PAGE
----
Review of half broke horses

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review of half broke horses

Half Broke Horses by Jeannette Walls

Jeannette Wallss memoir The Glass Castle was nothing short of spectacular (Entertainment Weekly). Now, in Half Broke Horses, she brings us the story of her grandmother, told in a first-person voice that is authentic, irresistible, and triumphant.

Those old cows knew trouble was coming before we did. So begins the story of Lily Casey Smith, Jeannette Wallss no nonsense, resourceful, and spectacularly compelling grandmother. By age six, Lily was helping her father break horses. At fifteen, she left home to teach in a frontier town -- riding five hundred miles on her pony, alone, to get to her job. She learned to drive a car (I loved cars even more than I loved horses. They didnt need to be fed if they werent working, and they didnt leave big piles of manure all over the place) and fly a plane. And, with her husband Jim, she ran a vast ranch in Arizona. She raised two children, one of whom is Jeannettes memorable mother, Rosemary Smith Walls, unforgettably portrayed in The Glass Castle.

Lily survived tornadoes, droughts, floods, the Great Depression, and the most heartbreaking personal tragedy. She bristled at prejudice of all kinds -- against women, Native Americans, and anyone else who didnt fit the mold. Rosemary Smith Walls always told Jeannette that she was like her grandmother, and in this true-life novel, Jeannette Walls channels that kindred spirit. Half Broke Horses is Laura Ingalls Wilder for adults, as riveting and dramatic as Isak Dinesens Out of Africa or Beryl Markhams West with the Night. Destined to become a classic, it will transfix audiences everywhere.
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Published 21.05.2019

Half Broke Horses Jaida Dreyer cover

Half Broke Horses

Holy cow. Lily Casey Smith is bound to be spittin' mad. As in: mad enough that nails and pine shards are ricocheting around beneath the arid Southwest soil as she flips in her grave, for she was never a woman inclined to take things lying down. She is, after all, remembered for firing a shotgun over the shoulder of a Mormon elder who glared at her rather too intensely; pistol-whipping her first husband after discovering his concurrent wife and family; and berating a bunch of biddies who had the audacity to complain when she up-ended them while taxiing them across the desert in her hearse. You ride [a horse], you got to know how to fall, and you drive, you got to know how to crash.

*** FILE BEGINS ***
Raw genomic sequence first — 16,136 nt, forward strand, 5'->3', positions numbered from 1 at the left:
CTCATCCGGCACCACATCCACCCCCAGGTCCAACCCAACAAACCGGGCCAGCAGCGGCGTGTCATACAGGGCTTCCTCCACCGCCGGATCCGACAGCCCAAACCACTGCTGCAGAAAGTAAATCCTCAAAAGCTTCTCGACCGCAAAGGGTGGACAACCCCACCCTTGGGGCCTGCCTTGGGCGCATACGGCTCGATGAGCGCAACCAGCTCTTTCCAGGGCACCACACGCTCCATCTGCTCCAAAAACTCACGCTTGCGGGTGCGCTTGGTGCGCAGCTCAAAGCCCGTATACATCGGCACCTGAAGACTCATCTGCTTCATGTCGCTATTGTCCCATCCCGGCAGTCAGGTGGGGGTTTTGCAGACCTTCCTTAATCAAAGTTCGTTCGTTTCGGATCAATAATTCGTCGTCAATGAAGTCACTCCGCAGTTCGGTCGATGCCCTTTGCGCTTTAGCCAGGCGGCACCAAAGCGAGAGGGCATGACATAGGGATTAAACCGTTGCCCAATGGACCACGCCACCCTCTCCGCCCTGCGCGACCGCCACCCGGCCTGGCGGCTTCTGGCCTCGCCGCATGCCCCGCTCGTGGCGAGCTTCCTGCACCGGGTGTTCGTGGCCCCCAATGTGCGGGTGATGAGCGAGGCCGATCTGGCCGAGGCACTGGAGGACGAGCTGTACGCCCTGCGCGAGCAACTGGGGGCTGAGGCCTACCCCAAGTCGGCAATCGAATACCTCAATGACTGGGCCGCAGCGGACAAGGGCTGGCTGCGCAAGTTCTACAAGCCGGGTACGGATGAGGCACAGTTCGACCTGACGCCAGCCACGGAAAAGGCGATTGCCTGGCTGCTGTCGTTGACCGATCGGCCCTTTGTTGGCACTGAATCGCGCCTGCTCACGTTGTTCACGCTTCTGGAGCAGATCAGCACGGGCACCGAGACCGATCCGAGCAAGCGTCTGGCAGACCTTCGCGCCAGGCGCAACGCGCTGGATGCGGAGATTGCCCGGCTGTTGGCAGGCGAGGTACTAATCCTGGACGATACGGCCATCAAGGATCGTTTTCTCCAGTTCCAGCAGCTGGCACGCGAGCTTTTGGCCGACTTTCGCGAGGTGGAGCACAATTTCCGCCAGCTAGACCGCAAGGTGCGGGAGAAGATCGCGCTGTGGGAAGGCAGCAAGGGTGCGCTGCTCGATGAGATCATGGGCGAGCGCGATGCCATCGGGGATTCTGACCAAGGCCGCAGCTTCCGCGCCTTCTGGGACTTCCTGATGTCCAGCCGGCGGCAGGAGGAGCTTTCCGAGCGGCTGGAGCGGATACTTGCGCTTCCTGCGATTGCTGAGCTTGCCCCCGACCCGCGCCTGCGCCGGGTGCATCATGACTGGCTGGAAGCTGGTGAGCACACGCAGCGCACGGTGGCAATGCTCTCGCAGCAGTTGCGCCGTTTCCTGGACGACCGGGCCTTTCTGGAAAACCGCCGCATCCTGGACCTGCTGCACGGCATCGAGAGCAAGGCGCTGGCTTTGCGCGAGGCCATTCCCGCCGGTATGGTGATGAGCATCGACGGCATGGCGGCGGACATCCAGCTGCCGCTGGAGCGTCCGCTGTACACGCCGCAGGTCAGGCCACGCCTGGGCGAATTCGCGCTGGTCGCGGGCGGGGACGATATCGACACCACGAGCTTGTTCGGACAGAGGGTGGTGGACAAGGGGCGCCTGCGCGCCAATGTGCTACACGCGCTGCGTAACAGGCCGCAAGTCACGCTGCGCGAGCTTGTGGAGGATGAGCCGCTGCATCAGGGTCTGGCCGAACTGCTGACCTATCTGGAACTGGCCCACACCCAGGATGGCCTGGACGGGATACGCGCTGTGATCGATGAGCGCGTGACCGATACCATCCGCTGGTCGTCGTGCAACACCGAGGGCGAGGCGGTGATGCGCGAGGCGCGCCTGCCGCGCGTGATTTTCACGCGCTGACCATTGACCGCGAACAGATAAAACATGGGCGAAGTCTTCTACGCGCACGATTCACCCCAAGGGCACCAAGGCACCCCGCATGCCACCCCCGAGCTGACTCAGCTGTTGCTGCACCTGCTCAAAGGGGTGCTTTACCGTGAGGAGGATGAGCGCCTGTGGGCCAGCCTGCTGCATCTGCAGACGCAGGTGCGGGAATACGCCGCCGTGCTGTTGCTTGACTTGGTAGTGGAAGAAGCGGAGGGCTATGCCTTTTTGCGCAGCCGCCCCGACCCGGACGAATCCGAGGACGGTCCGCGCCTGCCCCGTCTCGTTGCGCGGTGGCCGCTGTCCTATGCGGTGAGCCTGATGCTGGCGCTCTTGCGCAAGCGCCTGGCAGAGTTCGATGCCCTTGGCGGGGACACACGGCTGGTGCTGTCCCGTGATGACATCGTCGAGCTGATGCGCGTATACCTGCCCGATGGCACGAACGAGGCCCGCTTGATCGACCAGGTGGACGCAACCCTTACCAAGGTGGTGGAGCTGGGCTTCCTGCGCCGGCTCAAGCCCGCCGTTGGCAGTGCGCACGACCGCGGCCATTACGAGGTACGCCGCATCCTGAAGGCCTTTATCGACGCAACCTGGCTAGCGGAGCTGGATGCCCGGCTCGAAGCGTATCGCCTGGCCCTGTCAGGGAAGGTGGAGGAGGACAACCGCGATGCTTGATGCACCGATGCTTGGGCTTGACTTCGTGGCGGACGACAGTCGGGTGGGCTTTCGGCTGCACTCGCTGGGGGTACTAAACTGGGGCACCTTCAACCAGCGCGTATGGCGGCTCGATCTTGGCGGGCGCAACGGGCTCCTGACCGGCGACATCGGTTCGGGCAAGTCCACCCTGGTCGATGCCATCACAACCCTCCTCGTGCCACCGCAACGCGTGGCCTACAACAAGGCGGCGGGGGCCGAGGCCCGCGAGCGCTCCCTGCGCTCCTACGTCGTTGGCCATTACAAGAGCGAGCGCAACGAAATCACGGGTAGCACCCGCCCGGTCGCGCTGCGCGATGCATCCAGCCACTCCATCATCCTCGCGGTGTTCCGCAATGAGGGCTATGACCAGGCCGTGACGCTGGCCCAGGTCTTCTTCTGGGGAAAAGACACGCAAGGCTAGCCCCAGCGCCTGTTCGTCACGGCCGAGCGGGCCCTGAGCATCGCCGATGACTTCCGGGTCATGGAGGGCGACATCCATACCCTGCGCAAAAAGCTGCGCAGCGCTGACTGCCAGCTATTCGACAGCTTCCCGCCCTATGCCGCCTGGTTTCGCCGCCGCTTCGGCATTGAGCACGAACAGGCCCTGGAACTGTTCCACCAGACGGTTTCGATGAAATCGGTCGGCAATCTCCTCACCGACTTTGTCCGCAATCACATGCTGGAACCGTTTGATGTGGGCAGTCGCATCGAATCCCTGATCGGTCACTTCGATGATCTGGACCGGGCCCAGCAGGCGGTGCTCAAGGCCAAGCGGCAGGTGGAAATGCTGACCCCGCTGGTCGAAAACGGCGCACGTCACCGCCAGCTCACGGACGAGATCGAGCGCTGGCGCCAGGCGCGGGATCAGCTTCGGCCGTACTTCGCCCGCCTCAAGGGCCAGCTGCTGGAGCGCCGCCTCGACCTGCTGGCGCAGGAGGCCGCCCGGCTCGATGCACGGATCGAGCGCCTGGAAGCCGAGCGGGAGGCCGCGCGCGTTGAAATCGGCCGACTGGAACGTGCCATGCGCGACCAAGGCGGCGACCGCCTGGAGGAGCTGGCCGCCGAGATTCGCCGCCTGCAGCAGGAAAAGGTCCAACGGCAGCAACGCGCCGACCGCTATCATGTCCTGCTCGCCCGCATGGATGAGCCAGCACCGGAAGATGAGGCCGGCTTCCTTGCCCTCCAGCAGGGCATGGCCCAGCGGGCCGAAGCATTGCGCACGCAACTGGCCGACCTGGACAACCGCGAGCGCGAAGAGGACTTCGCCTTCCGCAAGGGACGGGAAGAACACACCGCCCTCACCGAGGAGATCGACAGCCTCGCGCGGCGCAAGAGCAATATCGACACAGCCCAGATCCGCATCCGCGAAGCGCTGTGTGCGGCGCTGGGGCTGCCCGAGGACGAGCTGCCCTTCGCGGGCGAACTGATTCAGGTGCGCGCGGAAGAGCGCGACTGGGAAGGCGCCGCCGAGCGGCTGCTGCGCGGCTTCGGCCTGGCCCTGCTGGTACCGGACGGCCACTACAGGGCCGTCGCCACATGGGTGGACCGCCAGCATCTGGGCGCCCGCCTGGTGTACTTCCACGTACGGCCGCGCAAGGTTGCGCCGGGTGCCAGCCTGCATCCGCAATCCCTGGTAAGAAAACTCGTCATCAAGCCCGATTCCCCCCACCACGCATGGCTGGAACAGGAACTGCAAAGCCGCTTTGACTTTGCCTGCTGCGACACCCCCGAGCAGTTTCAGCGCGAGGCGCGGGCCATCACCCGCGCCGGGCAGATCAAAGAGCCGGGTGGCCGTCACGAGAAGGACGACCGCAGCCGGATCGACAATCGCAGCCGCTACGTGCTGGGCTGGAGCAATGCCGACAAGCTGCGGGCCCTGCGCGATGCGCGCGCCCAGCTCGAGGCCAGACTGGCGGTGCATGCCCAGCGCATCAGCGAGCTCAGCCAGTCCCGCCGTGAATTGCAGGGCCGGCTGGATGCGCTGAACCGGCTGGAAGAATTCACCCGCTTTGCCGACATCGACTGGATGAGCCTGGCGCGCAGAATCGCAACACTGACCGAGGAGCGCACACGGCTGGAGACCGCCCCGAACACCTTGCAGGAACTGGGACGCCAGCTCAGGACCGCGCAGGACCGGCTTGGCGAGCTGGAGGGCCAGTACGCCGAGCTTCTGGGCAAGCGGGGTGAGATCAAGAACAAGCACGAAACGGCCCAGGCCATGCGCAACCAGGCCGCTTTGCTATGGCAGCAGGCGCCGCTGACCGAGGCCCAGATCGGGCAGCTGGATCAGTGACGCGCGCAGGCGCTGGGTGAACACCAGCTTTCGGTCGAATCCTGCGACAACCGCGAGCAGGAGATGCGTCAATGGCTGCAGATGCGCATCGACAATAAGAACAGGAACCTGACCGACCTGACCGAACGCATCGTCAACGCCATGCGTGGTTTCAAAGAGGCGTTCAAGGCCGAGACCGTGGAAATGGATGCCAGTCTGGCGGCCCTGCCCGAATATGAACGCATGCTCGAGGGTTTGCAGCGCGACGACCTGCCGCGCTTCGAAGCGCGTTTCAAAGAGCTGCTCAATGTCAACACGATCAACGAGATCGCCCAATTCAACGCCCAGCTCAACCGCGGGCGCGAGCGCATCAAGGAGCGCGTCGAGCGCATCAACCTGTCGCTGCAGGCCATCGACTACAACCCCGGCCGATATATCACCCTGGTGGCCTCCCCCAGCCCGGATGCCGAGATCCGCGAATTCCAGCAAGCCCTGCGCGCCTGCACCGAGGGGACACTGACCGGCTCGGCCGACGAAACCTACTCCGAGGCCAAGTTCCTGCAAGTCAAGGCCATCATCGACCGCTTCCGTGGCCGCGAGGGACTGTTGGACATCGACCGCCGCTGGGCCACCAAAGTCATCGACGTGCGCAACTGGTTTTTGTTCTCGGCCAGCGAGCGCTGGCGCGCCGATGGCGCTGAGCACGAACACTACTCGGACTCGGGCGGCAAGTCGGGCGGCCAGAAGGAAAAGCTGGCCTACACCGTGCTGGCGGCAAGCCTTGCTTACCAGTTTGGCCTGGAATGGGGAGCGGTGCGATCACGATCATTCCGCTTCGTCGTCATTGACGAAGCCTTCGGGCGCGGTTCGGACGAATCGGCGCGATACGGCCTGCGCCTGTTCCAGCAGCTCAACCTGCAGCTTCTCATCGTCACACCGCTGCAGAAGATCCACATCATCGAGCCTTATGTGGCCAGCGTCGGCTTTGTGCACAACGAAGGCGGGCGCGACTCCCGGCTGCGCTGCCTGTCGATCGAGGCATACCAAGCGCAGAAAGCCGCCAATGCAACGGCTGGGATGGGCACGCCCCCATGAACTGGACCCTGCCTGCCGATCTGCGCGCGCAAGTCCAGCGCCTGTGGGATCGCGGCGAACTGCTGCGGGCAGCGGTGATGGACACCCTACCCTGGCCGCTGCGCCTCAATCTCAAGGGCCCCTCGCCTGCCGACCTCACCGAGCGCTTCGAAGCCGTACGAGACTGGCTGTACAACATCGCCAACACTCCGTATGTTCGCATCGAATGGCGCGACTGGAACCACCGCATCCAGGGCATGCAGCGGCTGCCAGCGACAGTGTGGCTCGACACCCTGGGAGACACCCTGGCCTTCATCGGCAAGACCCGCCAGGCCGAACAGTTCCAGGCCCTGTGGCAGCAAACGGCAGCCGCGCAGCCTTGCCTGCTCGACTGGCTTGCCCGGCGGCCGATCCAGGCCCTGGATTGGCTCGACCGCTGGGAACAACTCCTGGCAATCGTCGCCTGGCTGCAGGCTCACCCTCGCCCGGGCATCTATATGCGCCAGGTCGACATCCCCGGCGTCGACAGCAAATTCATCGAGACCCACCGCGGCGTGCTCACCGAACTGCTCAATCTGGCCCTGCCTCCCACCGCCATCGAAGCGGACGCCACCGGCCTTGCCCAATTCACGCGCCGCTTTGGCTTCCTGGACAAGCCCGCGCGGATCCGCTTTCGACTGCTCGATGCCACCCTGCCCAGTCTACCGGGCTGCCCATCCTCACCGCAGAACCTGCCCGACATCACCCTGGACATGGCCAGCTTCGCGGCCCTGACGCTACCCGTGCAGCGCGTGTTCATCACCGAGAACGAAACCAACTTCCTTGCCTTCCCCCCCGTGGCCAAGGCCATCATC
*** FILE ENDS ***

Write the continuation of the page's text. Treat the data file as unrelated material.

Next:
CEFS is a blog and podcast. Established in , we are now a serialized site, with new content generally published monthly. We hope you enjoy! Walls' "true life novel" presents the events in the life of Lily Casey Smith, a colorful and fascinating person spicing the pages of this book. Growing up in west Texas where horses and buckboards were the only mode of transportation, Lily learned to live tough, face obstacles and come out swinging regardless of what she faced. Her father spouted philosophy like a flash flood of insight that went straight into the fiber that made Lily Casey one of the strongest, most durable individuals in Texas. Lily's mother, though, stood in stark contrast to her father.

The subject who is truly loyal to the Chief Magistrate will neither advise nor submit to arbitrary measures. For readers who loved The Glass Castle , as I did, this "true-life novel" takes us farther back in time and up the genetic life-stream on which Walls's improvident parents floated their merry way. The first-person story begins with a flash flood; children in what might well be a family tree, clinging to the branches after a narrow escape from drowning, looking down on floodwaters rampaging across a dry land. What better metaphor? Lily's story begins there and goes on at about the same pace into tornados, half-broke horses, a hard-bought education, Chicago, a family suicide, bootlegging, two marriages and life on a ranch in New Mexico with small children in hand.

There is never any doubt about where Lily stands. When we reached the cottonwood, I pushed Buster up to the lowest branch, and he pulled Helen into the tree behind him. I shimmied up and wrapped my arms around Helen, just as a wall of water, about six feet high and pushing rocks and limbs in front of it, slammed into the cottonwood, dousing all three of us. The tree shuddered and bent so far over that you could hear wood cracking, and some lower branches were torn off. In Texas, he raised and trained coach horses for people willing to pay for the best.

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